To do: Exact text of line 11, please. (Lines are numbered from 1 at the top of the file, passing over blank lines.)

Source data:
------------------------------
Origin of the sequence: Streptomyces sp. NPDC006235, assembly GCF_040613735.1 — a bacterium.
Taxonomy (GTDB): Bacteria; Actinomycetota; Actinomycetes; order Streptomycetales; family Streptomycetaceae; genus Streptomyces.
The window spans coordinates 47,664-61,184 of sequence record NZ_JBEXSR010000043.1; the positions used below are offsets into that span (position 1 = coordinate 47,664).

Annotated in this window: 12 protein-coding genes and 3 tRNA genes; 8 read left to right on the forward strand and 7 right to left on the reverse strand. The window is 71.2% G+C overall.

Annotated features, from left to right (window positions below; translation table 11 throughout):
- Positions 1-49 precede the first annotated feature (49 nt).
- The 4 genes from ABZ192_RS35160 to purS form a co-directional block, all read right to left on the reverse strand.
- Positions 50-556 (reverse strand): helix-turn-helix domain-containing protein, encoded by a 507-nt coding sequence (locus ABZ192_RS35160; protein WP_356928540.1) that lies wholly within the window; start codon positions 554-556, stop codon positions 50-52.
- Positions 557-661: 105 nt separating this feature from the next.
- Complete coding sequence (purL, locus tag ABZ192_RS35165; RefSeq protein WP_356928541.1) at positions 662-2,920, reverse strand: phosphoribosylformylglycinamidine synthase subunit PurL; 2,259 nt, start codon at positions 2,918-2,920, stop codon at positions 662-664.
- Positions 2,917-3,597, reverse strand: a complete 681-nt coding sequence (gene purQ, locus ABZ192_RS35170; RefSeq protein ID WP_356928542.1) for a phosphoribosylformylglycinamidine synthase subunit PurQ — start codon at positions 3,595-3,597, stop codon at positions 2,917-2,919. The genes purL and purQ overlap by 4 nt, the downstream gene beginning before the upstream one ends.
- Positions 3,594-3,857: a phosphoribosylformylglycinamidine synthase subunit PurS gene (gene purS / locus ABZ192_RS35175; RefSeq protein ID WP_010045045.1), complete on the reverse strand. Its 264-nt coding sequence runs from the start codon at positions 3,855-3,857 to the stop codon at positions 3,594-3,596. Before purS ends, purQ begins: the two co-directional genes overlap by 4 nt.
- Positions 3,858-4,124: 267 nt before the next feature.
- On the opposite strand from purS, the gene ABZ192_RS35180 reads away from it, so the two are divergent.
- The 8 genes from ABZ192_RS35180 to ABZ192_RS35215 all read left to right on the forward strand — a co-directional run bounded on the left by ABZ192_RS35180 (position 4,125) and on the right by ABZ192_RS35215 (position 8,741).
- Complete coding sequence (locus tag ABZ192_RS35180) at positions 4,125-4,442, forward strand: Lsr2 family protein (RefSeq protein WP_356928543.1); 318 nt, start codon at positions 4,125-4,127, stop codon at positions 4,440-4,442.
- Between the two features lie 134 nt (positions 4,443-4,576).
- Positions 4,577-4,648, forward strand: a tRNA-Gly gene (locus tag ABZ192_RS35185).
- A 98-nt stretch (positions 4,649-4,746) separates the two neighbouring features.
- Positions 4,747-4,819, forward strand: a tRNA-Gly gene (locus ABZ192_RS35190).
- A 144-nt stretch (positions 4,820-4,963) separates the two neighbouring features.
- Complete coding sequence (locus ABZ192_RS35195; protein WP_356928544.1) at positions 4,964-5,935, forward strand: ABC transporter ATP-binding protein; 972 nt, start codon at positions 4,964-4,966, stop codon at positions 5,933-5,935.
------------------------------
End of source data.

- Positions 2,917-3,597, reverse strand: a complete 681-nt coding sequence (gene purQ, locus ABZ192_RS35170; RefSeq protein ID WP_356928542.1) for a phosphoribosylformylglycinamidine synthase subunit PurQ — start codon at positions 3,595-3,597, stop codon at positions 2,917-2,919. The genes purL and purQ overlap by 4 nt, the downstream gene beginning before the upstream one ends.